Road warriors may no longer have to stay put in an airport lounge or Starbucks to access the high-speed Internet via an 802.11 Wi-Fi network. Thanks to software developed by two computer scientists at the University of California, San Diego, the time it takes to hand off from one Wi-Fi wireless network to the next can be dramatically shortened -- overcoming a major obstacle in Wi-Fi roaming.
Photo: Computer science professor Stefan Savage (right) and grad student Ishwar Ramani test their Wi-Fi handoff algorithm
Jacobs School of Engineering professor Stefan Savage and graduate student Ishwar Ramani have a patent pending on the basic invention behind SyncScan, a process to achieve practical, fast handoff for 802.11 infrastructure networks. Their study will be published in the Proceedings of the IEEE InfoCom 2005.
"Wi-Fi offers tremendous speeds if you stay in one place or at least within 100 meters of the same access point," said Savage, an assistant professor in the Computer Science and Engineering department and academic participant in the California Institute for Telecommunications and Information Technology. "SyncScan is a handoff algorithm which can cut the time it takes to switch from one Wi-Fi access point to another by a factor of a hundred over existing solutions. This is a requirement for demanding applications like Voice over Wi-Fi [VoWi-Fi], where even short interruptions can disrupt the illusion of continuous connectivity." Savage notes that SyncScan also allows mobile devices to make better handoff decisions and therefore improve signal quality overall.
At present, Wi-Fi handoffs are cumbersome and time-consuming. Not until the access-point signal weakens substantially and begins losing packets of data does a Wi-Fi-enabled laptop, PDA or mobile phone begin scanning for a stronger signal. At that point, it broadcasts requests on all channels to find nearby access points. The result: a delay of up to one second, during which any packets may be lost. That may not seem inordinate when downloading data, but it can be unacceptable if the user is trying to listen to Internet radio, watch a streaming movie trailer or talk on a Wi-Fi phone.
"Today most Wi-Fi users accept being tethered to a single location in exchange for the broadband speeds that Wi-Fi offers," said Ph.D. candidate Ramani. "But increasingly they want to be able to make Voice of IP (VoIP)phone calls or stream multimedia while commuting or on the move, and a one-second disruption can seem like an eternity."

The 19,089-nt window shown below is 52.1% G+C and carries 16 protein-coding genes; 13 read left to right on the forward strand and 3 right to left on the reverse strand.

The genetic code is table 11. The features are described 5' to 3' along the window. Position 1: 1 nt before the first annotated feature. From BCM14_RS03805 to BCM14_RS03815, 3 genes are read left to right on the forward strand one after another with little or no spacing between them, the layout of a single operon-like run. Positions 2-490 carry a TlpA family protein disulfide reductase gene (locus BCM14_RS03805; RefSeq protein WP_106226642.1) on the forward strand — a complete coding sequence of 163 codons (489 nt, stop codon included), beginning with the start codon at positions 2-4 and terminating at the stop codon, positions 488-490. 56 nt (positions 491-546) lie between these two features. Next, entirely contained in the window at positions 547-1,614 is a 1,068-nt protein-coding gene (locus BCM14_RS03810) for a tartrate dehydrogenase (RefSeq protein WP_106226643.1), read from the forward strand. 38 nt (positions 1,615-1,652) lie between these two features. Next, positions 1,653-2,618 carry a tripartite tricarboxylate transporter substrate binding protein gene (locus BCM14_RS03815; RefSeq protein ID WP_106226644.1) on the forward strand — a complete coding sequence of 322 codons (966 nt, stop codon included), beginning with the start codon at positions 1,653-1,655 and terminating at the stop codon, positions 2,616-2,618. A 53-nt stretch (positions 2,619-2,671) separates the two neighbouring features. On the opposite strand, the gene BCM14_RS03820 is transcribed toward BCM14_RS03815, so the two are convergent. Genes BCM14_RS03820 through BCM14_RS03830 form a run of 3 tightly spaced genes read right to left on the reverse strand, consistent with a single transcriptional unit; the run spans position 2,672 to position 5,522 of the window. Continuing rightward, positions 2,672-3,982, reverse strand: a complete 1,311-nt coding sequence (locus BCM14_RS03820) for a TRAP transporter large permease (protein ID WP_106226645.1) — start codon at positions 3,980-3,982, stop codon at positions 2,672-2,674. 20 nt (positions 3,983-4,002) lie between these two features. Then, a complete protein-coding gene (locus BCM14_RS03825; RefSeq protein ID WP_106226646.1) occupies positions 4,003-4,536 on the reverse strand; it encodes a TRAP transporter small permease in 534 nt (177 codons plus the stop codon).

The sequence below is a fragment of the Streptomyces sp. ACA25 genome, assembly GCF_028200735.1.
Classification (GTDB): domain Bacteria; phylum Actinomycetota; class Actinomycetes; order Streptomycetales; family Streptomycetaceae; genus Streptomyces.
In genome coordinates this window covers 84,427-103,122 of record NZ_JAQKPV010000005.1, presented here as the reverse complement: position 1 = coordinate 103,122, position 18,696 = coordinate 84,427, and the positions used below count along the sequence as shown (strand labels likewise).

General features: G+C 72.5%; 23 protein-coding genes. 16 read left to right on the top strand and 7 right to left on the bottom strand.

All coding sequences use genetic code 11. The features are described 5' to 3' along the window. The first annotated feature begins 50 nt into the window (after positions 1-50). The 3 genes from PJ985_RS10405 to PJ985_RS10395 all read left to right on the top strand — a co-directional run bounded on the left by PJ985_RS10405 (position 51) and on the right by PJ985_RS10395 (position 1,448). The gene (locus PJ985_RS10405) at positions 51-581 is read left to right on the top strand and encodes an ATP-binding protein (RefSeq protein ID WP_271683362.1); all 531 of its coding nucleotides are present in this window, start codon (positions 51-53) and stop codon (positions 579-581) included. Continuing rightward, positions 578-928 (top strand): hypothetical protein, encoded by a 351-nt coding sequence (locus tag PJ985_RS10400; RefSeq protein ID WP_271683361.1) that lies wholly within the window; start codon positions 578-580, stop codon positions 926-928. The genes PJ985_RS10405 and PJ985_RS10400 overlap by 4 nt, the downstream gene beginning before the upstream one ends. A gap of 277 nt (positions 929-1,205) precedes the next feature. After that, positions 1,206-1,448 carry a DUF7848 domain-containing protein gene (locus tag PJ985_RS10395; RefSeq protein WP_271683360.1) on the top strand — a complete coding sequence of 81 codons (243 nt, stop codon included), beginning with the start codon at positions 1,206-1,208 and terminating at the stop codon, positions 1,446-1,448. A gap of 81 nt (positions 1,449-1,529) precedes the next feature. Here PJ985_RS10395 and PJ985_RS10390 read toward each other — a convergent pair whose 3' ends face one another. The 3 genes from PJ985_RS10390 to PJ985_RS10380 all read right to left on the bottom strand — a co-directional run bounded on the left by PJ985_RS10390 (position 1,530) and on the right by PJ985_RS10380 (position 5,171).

The SyncScan solution proposed by Savage and Ramani is a method to continuously monitor the proximity of nearby 802.11 access points. Instead of looking for surrounding access points just when the current signal is running low, a Wi-Fi device with SyncScan regularly checks signal strengths nearby - but only for very short periods of time. These times are picked to precisely coincide with regularly scheduled "beacon" messages sent by all standard Wi-Fi access points. The process eliminates the current need to start from scratch when looking for a stronger signal, and replaces the long scanning delay with many small delays that are imperceptible to the user.
To test their SyncScan algorithm, the researchers used a laptop running a voice application while walking between two areas of the UCSD campus served by neighboring Wi-Fi access points. "We used a popular VoIP called Skype which uses UDP [user datagram protocol] packets exchanged between two clients for voice communication," explained Savage. "Using SyncScan with a measurement interval of 500 millseconds, handoff delay was virtually imperceptible - roughly 5 milliseconds. Repeating the tests without SyncScan, the average handoff time was 450 milliseconds, but ranging up to a full second in some cases."
The researchers also observed a big difference in the number of lost data packets that can contribute to loss of data or voice dropout. Zero packets were dropped using the SyncScan algorithm in the UCSD tests, compared to substantial packet losses using current technology. "That is because the overhead of scanning for nearby base stations when the current signal weakens is routinely over 250 milliseconds, during which incoming packets are dropped," said Ramani. "We expect that the same improvements can be achieved on most Wi-Fi devices and using most applications, not just voice." SyncScan is also economical, because it can be deployed incrementally and implemented in software without requiring any changes to the 802.11 standard or any hardware upgrades.
Just over 110,000 VoWi-Fi handsets were sold in 2004, mostly in Japan. Vonage is set to roll it out commercially in the U.S. later this spring as an add-on to its popular VoIP service, and sales of dual-use phones incorporating both cellular and VoWi-Fi could reach $3 billion by 2009, according to a study by Infonetics Research.
Source: University of California - San Diego